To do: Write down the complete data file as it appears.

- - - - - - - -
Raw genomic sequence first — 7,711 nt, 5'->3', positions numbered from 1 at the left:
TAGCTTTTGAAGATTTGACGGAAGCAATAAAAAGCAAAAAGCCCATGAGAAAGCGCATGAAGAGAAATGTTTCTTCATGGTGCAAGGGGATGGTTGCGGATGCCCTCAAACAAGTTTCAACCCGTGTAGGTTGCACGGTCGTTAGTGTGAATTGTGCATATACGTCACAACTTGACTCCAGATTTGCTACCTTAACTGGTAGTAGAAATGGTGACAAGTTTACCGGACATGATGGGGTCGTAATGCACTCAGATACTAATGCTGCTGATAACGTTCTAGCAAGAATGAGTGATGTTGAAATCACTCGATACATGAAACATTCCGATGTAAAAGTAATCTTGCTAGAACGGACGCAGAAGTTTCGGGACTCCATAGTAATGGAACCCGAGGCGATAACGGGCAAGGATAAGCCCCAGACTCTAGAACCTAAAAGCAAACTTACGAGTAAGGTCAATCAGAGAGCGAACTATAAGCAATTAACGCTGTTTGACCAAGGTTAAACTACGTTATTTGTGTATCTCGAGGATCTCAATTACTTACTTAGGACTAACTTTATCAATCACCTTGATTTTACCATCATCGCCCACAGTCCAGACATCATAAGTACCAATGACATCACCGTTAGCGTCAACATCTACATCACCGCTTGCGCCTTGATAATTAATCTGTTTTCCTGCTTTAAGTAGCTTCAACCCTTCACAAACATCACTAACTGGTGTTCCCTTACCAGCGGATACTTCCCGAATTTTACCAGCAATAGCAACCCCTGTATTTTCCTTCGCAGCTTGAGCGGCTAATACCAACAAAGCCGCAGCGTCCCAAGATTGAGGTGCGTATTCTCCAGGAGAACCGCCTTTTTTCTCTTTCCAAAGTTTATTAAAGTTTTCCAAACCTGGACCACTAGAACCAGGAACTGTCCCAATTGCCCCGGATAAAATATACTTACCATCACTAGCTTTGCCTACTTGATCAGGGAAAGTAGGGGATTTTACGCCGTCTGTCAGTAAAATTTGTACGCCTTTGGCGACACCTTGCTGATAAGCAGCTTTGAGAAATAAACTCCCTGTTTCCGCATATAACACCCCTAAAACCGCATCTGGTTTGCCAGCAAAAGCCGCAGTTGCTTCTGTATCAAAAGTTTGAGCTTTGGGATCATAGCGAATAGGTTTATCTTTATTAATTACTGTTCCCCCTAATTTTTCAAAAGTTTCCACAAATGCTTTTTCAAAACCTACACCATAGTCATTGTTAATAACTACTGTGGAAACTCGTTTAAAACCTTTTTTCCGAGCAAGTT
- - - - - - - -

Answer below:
Raw genomic sequence first — 7,711 nt, 5'->3', positions numbered from 1 at the left:
TAGCTTTTGAAGATTTGACGGAAGCAATAAAAAGCAAAAAGCCCATGAGAAAGCGCATGAAGAGAAATGTTTCTTCATGGTGCAAGGGGATGGTTGCGGATGCCCTCAAACAAGTTTCAACCCGTGTAGGTTGCACGGTCGTTAGTGTGAATTGTGCATATACGTCACAACTTGACTCCAGATTTGCTACCTTAACTGGTAGTAGAAATGGTGACAAGTTTACCGGACATGATGGGGTCGTAATGCACTCAGATACTAATGCTGCTGATAACGTTCTAGCAAGAATGAGTGATGTTGAAATCACTCGATACATGAAACATTCCGATGTAAAAGTAATCTTGCTAGAACGGACGCAGAAGTTTCGGGACTCCATAGTAATGGAACCCGAGGCGATAACGGGCAAGGATAAGCCCCAGACTCTAGAACCTAAAAGCAAACTTACGAGTAAGGTCAATCAGAGAGCGAACTATAAGCAATTAACGCTGTTTGACCAAGGTTAAACTACGTTATTTGTGTATCTCGAGGATCTCAATTACTTACTTAGGACTAACTTTATCAATCACCTTGATTTTACCATCATCGCCCACAGTCCAGACATCATAAGTACCAATGACATCACCGTTAGCGTCAACATCTACATCACCGCTTGCGCCTTGATAATTAATCTGTTTTCCTGCTTTAAGTAGCTTCAACCCTTCACAAACATCACTAACTGGTGTTCCCTTACCAGCGGATACTTCCCGAATTTTACCAGCAATAGCAACCCCTGTATTTTCCTTCGCAGCTTGAGCGGCTAATACCAACAAAGCCGCAGCGTCCCAAGATTGAGGTGCGTATTCTCCAGGAGAACCGCCTTTTTTCTCTTTCCAAAGTTTATTAAAGTTTTCCAAACCTGGACCACTAGAACCAGGAACTGTCCCAATTGCCCCGGATAAAATATACTTACCATCACTAGCTTTGCCTACTTGATCAGGGAAAGTAGGGGATTTTACGCCGTCTGTCAGTAAAATTTGTACGCCTTTGGCGACACCTTGCTGATAAGCAGCTTTGAGAAATAAACTCCCTGTTTCCGCATATAACACCCCTAAAACCGCATCTGGTTTGCCAGCAAAAGCCGCAGTTGCTTCTGTATCAAAAGTTTGAGCTTTGGGATCATAGCGAATAGGTTTATCTTTATTAATTACTGTTCCCCCTAATTTTTCAAAAGTTTCCACAAATGCTTTTTCAAAACCTACACCATAGTCATTGTTAATAACTACTGTGGAAACTCGTTTAAAACCTTTTTTCCGAGCAAGTT